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States 'opting out' is a healthcare option

Letting states decline a government insurance plan could help unify congressional Democrats, says House Speaker Nancy Pelosi.

October 24, 2009|Noam N. Levey and James Oliphant

WASHINGTON — House Speaker Nancy Pelosi (D-San Francisco) said Friday that states might be able to "opt out" of any nationwide government insurance plan, a compromise that she suggested could unify congressional Democrats and enable President Obama to sign a healthcare overhaul bill later this year.

Pelosi remains a leading champion of the "public option," which would establish a federal health insurance program that would give consumers who don't get coverage through their employer an alternative to plans offered by commercial insurers. But she told reporters at the Capitol that she did not "think there's much problem" with the opt-out alternative, which had sparked interest among moderate Democrats in the Senate.

"The robust public option is, in my view, a preferred way to go," the speaker said. "It's not the only way to go."

A group of Senate Democrats is also trying to build support for such a plan in the healthcare bill that Senate Majority Leader Harry Reid (D-Nev.) is planning to bring up for a vote next month.

Reid and Pelosi are advancing separate healthcare bills in the Senate and House. The House is not currently considering a proposal that would allow states to opt out of a federal insurance plan. But Pelosi's remarks Friday opened the possibility that the opt-out alternative could be included in a reconciled bill that would be sent to the White House.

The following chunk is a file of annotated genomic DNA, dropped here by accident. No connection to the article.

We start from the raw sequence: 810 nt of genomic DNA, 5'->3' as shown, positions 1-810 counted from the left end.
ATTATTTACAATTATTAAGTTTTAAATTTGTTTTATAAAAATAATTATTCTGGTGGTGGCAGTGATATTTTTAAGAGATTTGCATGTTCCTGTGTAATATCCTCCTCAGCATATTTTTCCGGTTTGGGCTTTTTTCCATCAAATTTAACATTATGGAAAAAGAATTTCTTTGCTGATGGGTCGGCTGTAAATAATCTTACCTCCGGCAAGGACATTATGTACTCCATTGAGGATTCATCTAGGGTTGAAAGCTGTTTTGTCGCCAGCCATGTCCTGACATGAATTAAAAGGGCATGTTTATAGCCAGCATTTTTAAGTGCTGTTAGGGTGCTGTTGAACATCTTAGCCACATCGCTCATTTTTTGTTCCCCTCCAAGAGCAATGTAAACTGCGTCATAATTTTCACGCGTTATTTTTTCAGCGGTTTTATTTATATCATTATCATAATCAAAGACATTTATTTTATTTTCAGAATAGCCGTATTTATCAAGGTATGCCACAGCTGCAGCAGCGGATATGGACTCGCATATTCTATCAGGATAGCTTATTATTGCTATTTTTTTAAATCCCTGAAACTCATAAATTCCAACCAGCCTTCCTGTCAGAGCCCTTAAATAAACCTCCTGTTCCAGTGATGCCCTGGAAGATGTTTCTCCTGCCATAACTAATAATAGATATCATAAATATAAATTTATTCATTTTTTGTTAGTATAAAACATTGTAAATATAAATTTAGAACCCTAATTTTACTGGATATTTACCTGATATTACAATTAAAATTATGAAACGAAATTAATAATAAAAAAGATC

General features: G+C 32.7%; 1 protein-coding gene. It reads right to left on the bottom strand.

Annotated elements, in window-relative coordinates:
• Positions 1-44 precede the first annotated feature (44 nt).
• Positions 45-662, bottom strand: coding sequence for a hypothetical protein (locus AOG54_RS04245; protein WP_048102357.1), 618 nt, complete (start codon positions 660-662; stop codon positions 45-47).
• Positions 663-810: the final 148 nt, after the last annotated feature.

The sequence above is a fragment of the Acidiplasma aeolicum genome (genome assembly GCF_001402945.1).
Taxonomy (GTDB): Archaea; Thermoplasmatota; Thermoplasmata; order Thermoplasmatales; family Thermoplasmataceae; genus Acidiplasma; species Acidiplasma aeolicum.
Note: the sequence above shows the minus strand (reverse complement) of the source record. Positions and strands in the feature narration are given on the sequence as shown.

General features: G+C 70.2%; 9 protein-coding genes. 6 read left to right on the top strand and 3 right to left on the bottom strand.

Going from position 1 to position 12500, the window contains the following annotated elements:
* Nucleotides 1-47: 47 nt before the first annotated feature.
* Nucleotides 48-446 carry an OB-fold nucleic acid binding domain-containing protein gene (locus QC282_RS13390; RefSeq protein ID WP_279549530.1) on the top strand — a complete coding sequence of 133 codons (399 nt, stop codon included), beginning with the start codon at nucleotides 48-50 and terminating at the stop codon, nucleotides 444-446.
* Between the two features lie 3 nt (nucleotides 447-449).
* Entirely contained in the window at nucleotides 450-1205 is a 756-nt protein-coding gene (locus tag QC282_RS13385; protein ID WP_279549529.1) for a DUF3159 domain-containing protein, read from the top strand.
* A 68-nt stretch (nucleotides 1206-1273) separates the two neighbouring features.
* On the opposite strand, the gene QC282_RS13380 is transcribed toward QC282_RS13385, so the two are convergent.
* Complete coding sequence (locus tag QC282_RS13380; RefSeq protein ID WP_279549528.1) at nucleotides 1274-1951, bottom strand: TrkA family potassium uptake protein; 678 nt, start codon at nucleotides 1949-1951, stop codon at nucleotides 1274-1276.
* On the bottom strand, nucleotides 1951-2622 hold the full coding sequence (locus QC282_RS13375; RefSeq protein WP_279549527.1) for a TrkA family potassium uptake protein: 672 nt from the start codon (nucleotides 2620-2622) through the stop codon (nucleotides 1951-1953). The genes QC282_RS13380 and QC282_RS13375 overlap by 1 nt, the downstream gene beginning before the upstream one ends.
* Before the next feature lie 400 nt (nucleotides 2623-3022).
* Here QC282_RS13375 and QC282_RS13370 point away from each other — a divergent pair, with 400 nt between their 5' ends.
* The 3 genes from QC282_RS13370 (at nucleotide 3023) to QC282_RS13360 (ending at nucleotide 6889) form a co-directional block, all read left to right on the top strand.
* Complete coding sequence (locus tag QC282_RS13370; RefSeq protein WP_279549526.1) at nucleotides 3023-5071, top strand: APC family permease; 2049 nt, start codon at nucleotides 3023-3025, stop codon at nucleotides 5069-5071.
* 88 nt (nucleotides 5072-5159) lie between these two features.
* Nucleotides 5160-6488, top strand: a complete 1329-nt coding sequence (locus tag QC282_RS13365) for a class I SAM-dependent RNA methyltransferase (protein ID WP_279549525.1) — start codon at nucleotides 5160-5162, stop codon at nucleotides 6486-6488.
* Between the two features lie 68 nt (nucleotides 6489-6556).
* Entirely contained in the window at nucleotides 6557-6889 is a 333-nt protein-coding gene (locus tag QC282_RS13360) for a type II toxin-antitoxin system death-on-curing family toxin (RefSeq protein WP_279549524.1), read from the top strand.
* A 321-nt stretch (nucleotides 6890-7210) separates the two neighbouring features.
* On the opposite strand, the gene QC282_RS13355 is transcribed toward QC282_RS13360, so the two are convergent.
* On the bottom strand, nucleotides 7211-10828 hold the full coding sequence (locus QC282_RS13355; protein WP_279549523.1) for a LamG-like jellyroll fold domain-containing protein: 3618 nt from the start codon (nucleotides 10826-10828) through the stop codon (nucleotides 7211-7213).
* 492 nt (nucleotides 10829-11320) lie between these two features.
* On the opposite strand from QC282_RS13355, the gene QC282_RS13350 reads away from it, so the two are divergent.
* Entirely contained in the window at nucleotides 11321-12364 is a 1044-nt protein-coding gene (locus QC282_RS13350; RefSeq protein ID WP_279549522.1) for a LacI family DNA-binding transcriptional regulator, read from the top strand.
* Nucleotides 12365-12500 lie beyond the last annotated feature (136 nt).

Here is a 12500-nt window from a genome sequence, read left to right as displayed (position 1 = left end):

In the Senate, the opt-out proposal, which is being championed by Sens. Charles E. Schumer (D-N.Y.) and Thomas R. Carper (D-Del.), has sparked interest among some moderates who like the concept of allowing states to regulate their own insurance markets.

And some liberal groups like Health Care for America Now, a leading consumer coalition pushing for a public plan, have expressed openness to the idea under some conditions.

"We prefer to see something in every state on Day One," said the group's national campaign director, Richard Kirsch. "So if you have an opt-out, you'd like to see something that was available immediately."

But Democrats in the Senate remain divided. With a 60-40 majority, including two independents who caucus with Democrats, Reid has to hold all his members or pick up Republicans to head off a Republican filibuster.

Sen. Bill Nelson (D-Fla.), a former state insurance commissioner, has expressed deep reservation about a plan that allows states to choose not to have a public option. He noted that insurance companies, which vehemently oppose a government-run option because it might undercut them, could pressure states to opt out. "I saw how the most powerful lobby in the state legislature was the insurance industry, and they could pretty well get what they wanted," he said.

Other conservative Democrats in the Senate do not want any new government program, even if states can opt out. "Medicare is going bust in seven years," Sen. Mary L. Landrieu of Louisiana said Friday, citing fiscal problems with the existing insurance program for the elderly.

Obama has expressed interest in creating a "trigger" that would establish local public options only if commercial insurers do not provide affordable plans to consumers, an idea proposed by Sen. Olympia J. Snowe of Maine, the only Republican to back the Democratic healthcare campaign.

The president discussed this idea Thursday with Senate Democratic leaders at the White House, according to senior Democratic aides briefed on the conversation.

But the "trigger" idea enrages many Democrats who believe a government plan cannot be postponed.

"The only way to curb price-gouging by health insurance companies is with real competition on Day One. That is the public option," Sen. John D. Rockefeller IV (D-W.V.) said Friday.

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noam.levey@latimes.com

j oliphant@latimes.com

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